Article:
This will be assigned entries subsets in X, and in every single iteration, the worker computes its part of matrix gradient and apprises to the L row as well as the R within the parameter server. The experiment will employ the “Netflix dataset” underlined by “a 480k-by-18k sparse matrix with 100m known features”. These elements are configured in such a way that they factor the data set into the result generated by two matrices underlined by “rank 500 for Cluster-A and rank 1000 for Clusters B, C, D and E [1]. Also an experiment on Cluster-F by employing an artificially enlarged form of the “Netflix dataset (256x the original). This version is a “7683k-by-284l sparse matrix” characterized by 4.24 billion recognized features underlined by rank 100.

**Latent Dirichlet Allocation (LDA) **

LDA represents a generative probabilistic corpus model. The essence of this ML strategy is predicated on the need to have documents served in random assortments over the possible topic. Distributions then describe the topics over words. This is a multiplicative arithmetical model that enables arrays of interpretations to be clarified by overlooked assemblages which elucidate the similarity between some components of the data [3]. The proposed LDA for the experiments will be predicated on the Reuters dataset. This dataset represents an assortment of documents appearing on Reuters newswire in 1987, based on a 21578 Text Categorization collection. The current research will, therefore, execute collapsed “Gibbs sampling” [1]. This experiment will employ the *NYTimes* dataset comprising 100m words within 300k documents containing *100k vocabulary size*. They will be configured to categorize words, as well as reports into five hundred concerning Cluster-A and one thousand topics for clusters *B, C, D*, and *E*. the expected results from this experiment, are demonstrated below:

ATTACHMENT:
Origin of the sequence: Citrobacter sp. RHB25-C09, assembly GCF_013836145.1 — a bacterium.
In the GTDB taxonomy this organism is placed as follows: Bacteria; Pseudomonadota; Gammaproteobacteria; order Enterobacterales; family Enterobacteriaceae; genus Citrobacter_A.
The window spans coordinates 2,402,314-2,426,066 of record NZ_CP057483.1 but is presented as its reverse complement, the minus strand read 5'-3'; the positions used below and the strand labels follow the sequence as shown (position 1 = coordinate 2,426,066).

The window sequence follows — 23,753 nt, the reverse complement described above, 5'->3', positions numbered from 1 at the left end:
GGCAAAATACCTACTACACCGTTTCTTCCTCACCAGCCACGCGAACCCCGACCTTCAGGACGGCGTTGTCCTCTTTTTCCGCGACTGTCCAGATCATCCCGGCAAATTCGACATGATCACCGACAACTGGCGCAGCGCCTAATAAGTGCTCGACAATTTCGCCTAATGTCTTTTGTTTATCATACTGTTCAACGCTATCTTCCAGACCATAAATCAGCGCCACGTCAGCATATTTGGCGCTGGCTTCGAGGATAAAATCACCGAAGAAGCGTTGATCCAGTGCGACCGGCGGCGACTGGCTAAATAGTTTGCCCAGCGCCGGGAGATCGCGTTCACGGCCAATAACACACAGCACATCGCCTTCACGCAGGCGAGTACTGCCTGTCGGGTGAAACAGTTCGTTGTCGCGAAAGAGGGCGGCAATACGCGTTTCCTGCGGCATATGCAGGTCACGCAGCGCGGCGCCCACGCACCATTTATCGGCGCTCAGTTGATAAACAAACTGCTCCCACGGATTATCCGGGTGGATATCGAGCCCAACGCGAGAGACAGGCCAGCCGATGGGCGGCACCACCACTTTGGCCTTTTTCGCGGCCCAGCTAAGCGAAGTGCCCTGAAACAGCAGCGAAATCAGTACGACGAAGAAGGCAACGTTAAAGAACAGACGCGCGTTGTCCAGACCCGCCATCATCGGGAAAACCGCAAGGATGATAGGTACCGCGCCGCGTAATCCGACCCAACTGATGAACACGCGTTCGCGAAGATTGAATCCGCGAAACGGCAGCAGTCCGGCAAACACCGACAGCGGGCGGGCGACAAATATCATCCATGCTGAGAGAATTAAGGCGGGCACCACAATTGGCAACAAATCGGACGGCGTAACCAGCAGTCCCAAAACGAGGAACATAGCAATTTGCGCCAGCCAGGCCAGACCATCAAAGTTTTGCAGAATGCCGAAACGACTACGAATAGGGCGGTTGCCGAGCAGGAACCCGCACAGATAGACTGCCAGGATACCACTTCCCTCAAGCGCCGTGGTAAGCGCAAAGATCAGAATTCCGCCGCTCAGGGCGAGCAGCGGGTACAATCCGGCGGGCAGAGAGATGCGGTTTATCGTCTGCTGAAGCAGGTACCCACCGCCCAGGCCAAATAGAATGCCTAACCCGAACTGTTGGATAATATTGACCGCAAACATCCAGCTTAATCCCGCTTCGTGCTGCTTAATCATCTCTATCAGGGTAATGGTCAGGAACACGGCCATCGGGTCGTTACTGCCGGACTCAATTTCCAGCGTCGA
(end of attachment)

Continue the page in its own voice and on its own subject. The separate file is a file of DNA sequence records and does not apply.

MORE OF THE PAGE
*Figure 4: EC2, LDA, no injected delay*

* *

*Figure 5: Power Law Straggler (naturally collected) *

*Figure 6: Transient Straggler (naturally collected) *

*Figure 7: Injected Transient Straggler with proactive scheduling*

**Evaluation**

**Results for Naturally-Occurring Straggler**